Ubicom Frames a Market

A common failing among technical folks and gadget heads is remembering that much of the consumer population doesn’t think the way they do. Ubicom remembers, and by focusing on how consumers deal with home networking technology, the Sunnyvale, Calif.-based chip company sold 2.5 million chips last year.

Ubicom has won several awards for its chips, which are embedded in everything from wireless digital photo frames to home routers made by Linksys. Essentially the chip, with the help of Ubicom’s StreamEngine software, recognizes and prioritizes IP traffic across a network. As a result, products containing Ubicom chips consistently score better user reviews on shopping sites, at least according to the company’s VP of marketing, Keith Morris.

Ubicom began in 1996 as Scenix, making 8-bit high-performance microchips. In 2000, after realizing its original market was too fragmented to ever achieve real volumes, it switched its name and model. In 2004 it recapitalized and raised $41 million; more funding is expected to come later this year.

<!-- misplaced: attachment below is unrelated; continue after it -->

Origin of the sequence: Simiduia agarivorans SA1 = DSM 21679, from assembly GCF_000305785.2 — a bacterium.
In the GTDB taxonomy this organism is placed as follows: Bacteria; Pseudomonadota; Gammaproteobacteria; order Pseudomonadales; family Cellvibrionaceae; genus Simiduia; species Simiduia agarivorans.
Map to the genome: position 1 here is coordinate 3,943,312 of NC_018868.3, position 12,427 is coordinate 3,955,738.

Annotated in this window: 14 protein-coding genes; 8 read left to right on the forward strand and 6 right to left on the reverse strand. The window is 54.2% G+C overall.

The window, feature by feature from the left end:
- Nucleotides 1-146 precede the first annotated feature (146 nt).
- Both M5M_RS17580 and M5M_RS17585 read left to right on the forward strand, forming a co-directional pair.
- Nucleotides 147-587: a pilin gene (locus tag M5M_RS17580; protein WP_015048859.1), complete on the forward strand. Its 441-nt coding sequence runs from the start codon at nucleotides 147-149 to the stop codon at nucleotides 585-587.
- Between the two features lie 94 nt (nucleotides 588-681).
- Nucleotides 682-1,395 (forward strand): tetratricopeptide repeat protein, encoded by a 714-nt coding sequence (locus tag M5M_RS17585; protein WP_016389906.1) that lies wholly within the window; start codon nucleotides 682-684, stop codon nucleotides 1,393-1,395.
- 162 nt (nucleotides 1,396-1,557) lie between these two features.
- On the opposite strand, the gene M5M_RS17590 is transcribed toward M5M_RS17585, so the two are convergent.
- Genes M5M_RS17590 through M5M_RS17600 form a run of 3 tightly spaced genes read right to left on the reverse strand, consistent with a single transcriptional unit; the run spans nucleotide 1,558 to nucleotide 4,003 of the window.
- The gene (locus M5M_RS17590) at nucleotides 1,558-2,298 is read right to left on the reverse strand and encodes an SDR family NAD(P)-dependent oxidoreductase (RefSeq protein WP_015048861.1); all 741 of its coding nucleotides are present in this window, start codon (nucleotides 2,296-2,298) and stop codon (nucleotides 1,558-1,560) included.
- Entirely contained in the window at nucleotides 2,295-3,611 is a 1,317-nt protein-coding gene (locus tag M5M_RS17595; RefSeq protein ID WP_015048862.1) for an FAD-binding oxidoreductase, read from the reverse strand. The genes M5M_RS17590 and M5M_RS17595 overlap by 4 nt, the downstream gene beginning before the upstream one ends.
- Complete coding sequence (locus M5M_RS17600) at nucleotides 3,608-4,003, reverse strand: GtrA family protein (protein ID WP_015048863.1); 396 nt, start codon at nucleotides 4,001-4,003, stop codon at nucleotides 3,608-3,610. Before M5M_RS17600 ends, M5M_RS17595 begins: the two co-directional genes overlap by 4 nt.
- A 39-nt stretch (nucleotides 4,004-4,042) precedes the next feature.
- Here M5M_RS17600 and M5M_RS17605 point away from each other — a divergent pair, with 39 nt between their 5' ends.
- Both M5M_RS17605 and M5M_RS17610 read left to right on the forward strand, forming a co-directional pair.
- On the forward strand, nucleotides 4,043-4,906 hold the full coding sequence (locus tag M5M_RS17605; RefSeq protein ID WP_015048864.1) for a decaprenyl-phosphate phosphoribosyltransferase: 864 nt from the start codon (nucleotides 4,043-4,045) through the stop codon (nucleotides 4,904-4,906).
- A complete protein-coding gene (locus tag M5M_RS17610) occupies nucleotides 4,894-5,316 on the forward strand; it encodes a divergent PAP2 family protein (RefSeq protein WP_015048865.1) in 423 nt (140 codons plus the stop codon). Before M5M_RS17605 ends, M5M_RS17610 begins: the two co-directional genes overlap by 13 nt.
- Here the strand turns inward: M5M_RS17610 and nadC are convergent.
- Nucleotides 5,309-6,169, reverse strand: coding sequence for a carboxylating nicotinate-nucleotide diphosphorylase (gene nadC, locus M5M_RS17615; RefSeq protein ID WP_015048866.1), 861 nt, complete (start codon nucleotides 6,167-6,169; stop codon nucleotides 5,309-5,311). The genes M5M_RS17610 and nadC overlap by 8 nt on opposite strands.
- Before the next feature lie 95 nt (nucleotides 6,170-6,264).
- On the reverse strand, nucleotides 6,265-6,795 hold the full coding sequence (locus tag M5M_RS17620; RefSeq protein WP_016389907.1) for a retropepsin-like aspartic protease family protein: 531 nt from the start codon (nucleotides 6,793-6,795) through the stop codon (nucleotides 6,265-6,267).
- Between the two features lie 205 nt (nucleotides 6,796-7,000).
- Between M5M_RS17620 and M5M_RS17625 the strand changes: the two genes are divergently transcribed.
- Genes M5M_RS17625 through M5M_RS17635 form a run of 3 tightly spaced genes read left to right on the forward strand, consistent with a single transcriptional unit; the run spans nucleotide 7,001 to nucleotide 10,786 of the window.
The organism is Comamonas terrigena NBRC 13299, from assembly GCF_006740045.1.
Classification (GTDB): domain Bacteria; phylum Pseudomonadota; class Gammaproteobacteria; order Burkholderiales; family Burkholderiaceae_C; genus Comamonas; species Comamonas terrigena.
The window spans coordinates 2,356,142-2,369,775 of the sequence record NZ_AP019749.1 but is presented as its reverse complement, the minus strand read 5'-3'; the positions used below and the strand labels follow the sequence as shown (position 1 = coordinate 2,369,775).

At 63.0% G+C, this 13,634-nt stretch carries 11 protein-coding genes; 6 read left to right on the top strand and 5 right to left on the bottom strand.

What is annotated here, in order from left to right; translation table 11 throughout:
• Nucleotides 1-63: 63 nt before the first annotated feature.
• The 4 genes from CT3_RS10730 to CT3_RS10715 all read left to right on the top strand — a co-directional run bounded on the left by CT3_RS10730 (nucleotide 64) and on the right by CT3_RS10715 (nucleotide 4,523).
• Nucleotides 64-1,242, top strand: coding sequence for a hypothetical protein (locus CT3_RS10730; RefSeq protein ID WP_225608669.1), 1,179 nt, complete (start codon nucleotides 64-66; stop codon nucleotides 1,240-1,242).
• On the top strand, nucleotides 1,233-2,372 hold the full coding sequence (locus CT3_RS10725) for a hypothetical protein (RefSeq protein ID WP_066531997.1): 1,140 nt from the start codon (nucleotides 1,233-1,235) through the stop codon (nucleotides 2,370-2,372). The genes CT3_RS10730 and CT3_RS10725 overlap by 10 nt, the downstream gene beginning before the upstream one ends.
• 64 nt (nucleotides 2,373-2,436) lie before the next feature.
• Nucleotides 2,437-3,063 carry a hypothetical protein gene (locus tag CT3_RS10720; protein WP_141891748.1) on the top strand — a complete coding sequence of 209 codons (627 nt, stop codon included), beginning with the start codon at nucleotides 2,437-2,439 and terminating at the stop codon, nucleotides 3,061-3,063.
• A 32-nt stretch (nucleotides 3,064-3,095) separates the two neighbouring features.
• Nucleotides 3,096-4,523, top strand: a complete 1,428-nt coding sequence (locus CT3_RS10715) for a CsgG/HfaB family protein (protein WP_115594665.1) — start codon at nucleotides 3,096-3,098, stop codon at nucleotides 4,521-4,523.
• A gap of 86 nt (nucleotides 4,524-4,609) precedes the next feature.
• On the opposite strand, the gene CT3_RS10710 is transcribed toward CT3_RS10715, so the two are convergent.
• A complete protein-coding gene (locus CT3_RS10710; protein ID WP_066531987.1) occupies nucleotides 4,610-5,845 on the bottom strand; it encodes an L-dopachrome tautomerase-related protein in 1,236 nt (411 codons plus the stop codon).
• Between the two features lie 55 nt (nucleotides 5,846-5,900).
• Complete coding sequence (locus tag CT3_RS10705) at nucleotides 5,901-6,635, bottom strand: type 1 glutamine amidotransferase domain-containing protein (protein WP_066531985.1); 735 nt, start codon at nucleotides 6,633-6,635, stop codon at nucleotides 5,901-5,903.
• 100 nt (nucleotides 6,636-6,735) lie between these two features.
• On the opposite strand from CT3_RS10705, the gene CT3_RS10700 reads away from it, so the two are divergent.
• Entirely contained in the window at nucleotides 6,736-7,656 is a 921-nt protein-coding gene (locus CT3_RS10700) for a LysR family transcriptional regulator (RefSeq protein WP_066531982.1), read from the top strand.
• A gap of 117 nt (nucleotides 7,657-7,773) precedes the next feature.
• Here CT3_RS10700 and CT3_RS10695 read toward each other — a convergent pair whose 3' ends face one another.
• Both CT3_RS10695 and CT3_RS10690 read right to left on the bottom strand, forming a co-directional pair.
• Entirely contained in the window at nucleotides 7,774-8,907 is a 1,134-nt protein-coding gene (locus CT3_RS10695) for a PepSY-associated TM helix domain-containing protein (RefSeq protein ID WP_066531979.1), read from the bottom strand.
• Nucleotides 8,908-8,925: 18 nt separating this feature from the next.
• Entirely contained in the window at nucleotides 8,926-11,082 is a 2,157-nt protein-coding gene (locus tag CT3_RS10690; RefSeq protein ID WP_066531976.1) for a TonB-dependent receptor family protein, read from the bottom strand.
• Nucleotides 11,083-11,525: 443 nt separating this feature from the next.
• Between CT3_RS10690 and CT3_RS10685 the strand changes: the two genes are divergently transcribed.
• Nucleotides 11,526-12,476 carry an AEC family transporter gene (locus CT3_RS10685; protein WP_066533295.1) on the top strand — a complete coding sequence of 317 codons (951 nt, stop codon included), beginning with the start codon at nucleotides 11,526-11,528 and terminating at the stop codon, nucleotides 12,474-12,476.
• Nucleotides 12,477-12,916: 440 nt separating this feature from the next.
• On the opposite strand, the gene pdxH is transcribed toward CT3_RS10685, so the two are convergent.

It competes against Broadcom and Marvell as well as other communications chips companies, but its differentiator is that it designs its chips with the end-user in mind. Apple has made millions, and defied the logic that open standards are preferred, by making easy-to-use products for the consumer. Ubicom builds that simplicity into the hardware of a device, making it a compelling value for OEMs selling into a sector.

Its next big market is the digital picture frame, which some see becoming a repository for all digital content within a home. Now that more frames are sold with Wi-Fi connectivity they’re able to do more, and Ubicom’s Stream Engine software and chips can help manage some of the complexity associated with adding another networked device to the home. Ubicom’s chips, which are in D-Link’s Wi-Fi Internet Picture Frames and others, may help get grandma online by automatically connecting to a Wi-Wi network and automatically linking to a user’s accounts — though it’s hard to say how far a chip company can push ease of use.